It is important to note that these medications have a wide range of side effects and their effectiveness and safety in the military setting have not been studied extensively. In addition, one-third of military personnel in the RAND study reported being tired at least three to four times per week, and approximately 17% reported that sleep problems interfered with their daily performance. These daily symptoms underscore the importance of sleep health in promoting military readiness.
Very little difference by deployment history
Sleep problems may be an inherent phenomenon of military culture, not just a consequence of deployment.
Surprisingly, there were few statistically significant differences in sleep problems or sleep-related behaviors based on whether the soldier had been deployed in the past, was currently deployed, or had never been deployed.
In contrast, sleep problems such as poor sleep quality, short sleep duration, and fatigue were common regardless of whether the patient had been referred elsewhere. This suggests that sleep problems may be an inherent feature of military culture and not just a consequence of deployment.
Sleep problems related to self-perceived health and ability
The study results showed that sleep problems-poor sleep quality, short sleep duration, fatigue, and daytime sleep deterioration-are associated with key health and performance indicators such as depression, PTSD, poorer physical health, and poorer unit readiness. These associations emerged even after statistically controlling for many other risk factors.
The findings regarding mental health problems are consistent with other studies of sleep in the military, but offer an even more conservative analysis when controlling for the many co-occurring risk factors. The study is also novel in that it assesses the impact of sleep problems on perceived readiness. These results also highlight the importance of considering multiple aspects of sleep rather than focusing solely on sleep duration. Indeed, poor sleep quality and daytime-related sleep deterioration were the most consistently correlated outcomes among the four outcomes.
In summary, the results of the sleep study indicate that members of the armed forces experience a wide range of sleep problems, including inadequate sleep duration, poor sleep quality, daytime fatigue and associated health problems, and compensatory behaviors such as the use of sleeping pills.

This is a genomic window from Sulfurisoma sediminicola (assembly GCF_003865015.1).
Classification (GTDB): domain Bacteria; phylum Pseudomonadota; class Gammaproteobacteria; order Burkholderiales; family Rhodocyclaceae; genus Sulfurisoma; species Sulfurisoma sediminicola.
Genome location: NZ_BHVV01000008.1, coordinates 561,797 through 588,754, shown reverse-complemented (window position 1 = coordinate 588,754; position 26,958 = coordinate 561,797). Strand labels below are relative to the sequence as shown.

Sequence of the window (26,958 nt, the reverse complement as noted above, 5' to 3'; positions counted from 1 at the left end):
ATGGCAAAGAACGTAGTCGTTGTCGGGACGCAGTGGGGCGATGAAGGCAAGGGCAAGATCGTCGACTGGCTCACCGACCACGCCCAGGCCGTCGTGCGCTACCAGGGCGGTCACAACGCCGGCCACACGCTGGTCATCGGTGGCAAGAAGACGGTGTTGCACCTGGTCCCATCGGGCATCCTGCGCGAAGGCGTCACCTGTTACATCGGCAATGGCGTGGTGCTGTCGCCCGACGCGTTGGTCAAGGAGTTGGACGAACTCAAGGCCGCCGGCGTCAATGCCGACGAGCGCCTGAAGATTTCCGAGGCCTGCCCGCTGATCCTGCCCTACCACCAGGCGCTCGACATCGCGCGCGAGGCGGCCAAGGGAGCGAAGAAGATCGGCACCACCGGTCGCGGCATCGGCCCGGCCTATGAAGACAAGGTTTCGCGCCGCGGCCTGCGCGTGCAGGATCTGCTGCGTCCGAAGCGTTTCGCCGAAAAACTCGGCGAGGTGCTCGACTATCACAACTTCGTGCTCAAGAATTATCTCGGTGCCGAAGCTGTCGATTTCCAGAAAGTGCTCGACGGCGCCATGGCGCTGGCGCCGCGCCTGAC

They also show that sleep disturbance is associated with negative mental and physical health outcomes and an increased risk of poor work performance, even when other factors associated with these outcomes are controlled for.
It is important to note that these analyses are based on data from a single survey wave and that the results are limited to married military personnel. Further longitudinal studies involving a sample of married and unmarried military personnel are needed to generalize the results to the entire military population and to examine the extent to which marital problems predict adverse health outcomes and decreased performance among military personnel.
Future research should determine whether evidence-based prevention and intervention strategies to promote sleep health can reduce the risk of later outcomes. If effective, these strategies could be an important future direction in promoting the health and readiness of the US military.
Filling key research gaps
- Members of the armed forces are more likely than the general population to suffer from a variety of sleep disorders.
- There are few statistically significant differences in sleep problems, suggesting that sleep problems are an inherent feature of military culture and not, for example, a direct consequence of deployment.
- Sleep problems are an independent risk factor for probable depression, probable PTSD, poorer physical health, and poorer unit readiness.
- These studies underscore the importance of identifying and treating poor sleep quality and duration in military personnel to reduce the risk of poor health and functioning and the impact on operational readiness.
David W. Newton is a board certified pharmacist and also has been a board member for boards of examiners for the National Association of Boards of Pharmacy since 1983. His areas of expertise are primarily pharmaceuticals as well as cannabinoids. You can read an article about his expertise in CBD on the National Library of Medicine.